abstract class CustomTestCase extends PHPUnit_Framework_TestCase {

With the class marked as abstract, PHP won't try to create an instance of it which has a nice side effect of meaning discovery skips over it.

Config Files

In the conf directory there is a file. Taking a page from the RoR playbook, this file should be copied and renamed to just The stacktrace you will get if you forget should remind you to do this. The reason is not checked in is so you can have different configs across different locations (like individual jobs in the CI server) or same location (one per environment and managed via symlink).

All system/framework-wide configurations should go in this file. Rather than completely pollute the global namespace I put everything into a settings array.


You're stuff should do the same.

Sauce Labs OnDemand

Running your scripts locally or in the OnDemand cloud is simply a matter of setting


to true and adjusting for which OS and browser combination you desire. Unlike other PHPUnit integrations with Selenium, I don't suggest that you figure out how to iterate over browser strings for runner-base parallelization. Instead, create a job per OS/browser in your CI server and use its local to configure things. This way when one of those jobs fail (and eventually one will) you don't need to change any code to troubleshoot it -- you just need to run that job.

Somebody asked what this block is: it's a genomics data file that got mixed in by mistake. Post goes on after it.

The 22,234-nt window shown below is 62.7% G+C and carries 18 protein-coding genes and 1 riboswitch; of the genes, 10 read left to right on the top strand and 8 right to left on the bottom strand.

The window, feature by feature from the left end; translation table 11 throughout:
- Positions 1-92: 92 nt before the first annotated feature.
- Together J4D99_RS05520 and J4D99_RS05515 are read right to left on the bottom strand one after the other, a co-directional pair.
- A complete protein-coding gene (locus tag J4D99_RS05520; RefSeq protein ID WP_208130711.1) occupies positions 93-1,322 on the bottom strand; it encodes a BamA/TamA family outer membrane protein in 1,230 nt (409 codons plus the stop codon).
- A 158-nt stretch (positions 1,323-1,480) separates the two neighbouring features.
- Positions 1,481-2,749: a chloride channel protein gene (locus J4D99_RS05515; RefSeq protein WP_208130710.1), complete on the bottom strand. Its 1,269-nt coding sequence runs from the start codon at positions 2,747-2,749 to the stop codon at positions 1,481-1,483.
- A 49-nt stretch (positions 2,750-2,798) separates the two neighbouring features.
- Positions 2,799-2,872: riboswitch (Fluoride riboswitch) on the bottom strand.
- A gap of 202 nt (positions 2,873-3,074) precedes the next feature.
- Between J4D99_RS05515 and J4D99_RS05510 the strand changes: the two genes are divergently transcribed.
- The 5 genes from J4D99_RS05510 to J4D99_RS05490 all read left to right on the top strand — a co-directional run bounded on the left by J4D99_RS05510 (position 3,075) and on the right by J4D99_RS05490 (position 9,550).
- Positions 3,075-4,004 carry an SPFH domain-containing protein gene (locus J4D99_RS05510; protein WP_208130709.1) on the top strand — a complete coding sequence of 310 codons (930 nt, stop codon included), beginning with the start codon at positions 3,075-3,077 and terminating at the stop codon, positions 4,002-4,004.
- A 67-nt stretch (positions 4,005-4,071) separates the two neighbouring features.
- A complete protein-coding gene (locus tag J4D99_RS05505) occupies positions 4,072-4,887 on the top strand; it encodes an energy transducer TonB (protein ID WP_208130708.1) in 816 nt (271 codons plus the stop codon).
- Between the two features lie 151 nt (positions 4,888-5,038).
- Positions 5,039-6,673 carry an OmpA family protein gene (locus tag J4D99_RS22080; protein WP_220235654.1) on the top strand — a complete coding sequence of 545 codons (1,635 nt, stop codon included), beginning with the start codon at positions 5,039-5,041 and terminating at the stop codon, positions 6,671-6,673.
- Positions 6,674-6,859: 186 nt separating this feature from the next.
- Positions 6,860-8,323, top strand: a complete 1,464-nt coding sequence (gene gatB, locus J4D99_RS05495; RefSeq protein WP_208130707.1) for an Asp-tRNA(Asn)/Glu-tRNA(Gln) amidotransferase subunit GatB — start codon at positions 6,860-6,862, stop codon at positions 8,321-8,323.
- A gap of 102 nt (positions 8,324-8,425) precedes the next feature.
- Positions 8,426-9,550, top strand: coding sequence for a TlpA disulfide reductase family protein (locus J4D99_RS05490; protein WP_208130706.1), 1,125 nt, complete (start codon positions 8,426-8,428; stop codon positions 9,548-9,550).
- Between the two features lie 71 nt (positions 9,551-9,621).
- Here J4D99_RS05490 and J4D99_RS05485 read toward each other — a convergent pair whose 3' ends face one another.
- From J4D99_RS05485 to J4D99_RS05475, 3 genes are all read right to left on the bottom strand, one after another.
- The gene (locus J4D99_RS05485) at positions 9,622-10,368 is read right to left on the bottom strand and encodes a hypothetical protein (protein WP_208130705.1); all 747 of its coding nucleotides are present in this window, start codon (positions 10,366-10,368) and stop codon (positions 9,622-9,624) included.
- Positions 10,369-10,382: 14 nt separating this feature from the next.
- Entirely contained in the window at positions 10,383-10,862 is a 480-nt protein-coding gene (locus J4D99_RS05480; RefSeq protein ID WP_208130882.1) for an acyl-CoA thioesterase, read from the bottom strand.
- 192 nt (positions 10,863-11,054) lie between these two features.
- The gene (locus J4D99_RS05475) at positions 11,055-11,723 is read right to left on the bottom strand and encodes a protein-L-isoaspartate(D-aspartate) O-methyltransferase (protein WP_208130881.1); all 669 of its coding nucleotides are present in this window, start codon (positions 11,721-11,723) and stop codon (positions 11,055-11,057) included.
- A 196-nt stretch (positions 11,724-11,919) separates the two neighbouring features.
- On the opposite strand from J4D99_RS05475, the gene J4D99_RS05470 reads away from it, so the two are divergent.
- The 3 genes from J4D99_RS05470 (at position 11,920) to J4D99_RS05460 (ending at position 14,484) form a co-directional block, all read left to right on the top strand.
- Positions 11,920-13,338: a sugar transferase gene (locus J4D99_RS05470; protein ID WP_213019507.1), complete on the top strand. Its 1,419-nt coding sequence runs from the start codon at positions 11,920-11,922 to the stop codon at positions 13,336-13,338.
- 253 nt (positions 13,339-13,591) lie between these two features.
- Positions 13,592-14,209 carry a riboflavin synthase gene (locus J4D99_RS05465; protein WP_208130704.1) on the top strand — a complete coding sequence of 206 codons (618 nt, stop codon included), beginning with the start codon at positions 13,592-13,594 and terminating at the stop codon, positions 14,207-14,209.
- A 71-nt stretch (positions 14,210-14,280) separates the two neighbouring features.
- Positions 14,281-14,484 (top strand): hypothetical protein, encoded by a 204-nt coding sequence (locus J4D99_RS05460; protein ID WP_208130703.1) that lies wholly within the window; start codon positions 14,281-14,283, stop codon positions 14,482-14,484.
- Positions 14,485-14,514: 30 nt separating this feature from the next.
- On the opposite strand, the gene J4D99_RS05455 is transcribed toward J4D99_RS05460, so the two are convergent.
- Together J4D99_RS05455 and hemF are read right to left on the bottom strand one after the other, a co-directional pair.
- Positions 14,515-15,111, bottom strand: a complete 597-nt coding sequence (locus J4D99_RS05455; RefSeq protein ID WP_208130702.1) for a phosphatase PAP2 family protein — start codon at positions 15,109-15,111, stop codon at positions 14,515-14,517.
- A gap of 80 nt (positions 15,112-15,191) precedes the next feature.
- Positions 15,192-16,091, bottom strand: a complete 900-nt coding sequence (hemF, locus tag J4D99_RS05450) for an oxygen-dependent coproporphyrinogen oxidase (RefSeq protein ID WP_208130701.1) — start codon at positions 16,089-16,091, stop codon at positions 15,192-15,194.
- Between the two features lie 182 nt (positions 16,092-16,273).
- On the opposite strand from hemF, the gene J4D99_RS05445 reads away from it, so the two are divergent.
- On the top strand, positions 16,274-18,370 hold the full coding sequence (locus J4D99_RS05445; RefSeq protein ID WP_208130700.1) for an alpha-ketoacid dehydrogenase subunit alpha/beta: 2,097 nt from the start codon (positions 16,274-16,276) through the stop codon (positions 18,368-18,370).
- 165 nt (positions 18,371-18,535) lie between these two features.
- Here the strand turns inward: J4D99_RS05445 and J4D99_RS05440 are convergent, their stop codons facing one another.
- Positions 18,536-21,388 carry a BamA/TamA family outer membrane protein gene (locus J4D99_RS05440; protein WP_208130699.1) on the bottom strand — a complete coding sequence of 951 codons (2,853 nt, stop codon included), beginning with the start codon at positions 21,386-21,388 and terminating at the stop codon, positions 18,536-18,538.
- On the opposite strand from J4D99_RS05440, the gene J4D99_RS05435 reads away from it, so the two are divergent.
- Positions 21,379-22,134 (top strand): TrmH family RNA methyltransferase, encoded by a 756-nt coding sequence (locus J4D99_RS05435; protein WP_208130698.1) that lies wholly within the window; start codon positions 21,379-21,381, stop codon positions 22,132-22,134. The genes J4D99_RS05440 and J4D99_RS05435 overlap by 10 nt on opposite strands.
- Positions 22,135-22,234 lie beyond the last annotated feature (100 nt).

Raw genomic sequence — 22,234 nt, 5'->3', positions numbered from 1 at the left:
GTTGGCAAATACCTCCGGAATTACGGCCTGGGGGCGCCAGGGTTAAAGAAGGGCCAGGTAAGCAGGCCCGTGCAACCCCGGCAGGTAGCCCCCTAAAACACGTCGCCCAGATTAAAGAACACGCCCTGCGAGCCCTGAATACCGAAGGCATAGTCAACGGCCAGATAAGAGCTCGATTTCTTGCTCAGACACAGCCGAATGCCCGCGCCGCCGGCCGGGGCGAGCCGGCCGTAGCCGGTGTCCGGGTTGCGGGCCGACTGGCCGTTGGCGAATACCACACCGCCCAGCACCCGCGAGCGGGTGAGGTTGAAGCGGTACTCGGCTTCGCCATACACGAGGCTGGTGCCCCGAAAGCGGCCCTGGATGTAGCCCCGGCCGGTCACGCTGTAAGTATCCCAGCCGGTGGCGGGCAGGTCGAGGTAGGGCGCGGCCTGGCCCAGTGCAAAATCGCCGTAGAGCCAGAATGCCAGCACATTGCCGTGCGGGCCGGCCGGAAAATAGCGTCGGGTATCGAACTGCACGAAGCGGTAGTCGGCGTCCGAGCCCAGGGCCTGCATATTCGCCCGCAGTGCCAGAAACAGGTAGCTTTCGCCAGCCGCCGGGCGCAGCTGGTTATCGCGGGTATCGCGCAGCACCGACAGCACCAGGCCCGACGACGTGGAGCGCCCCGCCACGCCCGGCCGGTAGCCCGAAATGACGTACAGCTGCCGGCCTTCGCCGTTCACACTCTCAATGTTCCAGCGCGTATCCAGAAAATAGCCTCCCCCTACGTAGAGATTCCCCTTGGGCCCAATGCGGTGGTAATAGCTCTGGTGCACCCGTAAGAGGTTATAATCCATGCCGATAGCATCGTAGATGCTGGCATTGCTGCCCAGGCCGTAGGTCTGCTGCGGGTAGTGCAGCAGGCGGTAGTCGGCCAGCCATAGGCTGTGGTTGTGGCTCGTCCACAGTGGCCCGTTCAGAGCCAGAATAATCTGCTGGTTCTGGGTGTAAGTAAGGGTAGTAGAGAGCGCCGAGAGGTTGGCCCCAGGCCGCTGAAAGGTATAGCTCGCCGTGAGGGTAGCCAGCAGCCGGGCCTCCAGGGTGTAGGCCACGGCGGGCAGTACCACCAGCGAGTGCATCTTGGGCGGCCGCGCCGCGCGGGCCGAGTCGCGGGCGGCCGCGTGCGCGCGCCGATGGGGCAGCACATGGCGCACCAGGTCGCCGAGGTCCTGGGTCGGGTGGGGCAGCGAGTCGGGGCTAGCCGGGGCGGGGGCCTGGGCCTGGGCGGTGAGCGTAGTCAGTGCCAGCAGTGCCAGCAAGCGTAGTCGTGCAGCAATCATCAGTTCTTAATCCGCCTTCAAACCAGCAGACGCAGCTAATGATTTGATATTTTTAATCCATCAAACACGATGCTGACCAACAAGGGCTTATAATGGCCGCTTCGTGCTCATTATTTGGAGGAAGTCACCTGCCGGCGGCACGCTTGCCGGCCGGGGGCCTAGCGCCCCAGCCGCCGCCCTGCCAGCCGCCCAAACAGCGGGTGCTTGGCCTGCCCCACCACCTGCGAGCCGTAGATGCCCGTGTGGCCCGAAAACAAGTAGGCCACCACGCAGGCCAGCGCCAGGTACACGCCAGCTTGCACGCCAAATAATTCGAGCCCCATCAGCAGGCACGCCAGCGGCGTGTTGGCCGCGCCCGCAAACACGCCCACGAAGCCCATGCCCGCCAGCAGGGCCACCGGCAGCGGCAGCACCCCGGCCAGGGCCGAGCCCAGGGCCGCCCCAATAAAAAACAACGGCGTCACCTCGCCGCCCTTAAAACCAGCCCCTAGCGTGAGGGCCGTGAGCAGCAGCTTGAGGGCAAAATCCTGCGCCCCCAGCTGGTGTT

Notice as well that in the intermediary class, the teardown method will set the OnDemand job name and status as well.


My current favourite way of managing scripts is not through the use of hierarchical directories organized by functionality or persona but by 'tag'. Or since this is a framework expected to be run by PHPUnit, the use of Groups.

Tagging your scripts nicely deals with the whole venn diagram problem of where in their hierarchy to stuff things. Now it doesn't matter.

The @group names are now used with Sauce OnDemand as job tags.


Some more OnDemand magic is that you can filter your job list by 'tag'. Since we're using test discovery based on tags there is not an easy way to look at 'all the jobs in a certain run' but there is a clever hack around that by creating a run specific tag. In this example is it uniqid with a prefix of 'run-'. Again, its a Singleton, but we really want it to be the same across all instances of our scripts (which is what Singletons are for). Now we can login to Sauce Labs and filter on the appropriate 'run' tag to see all our scripts.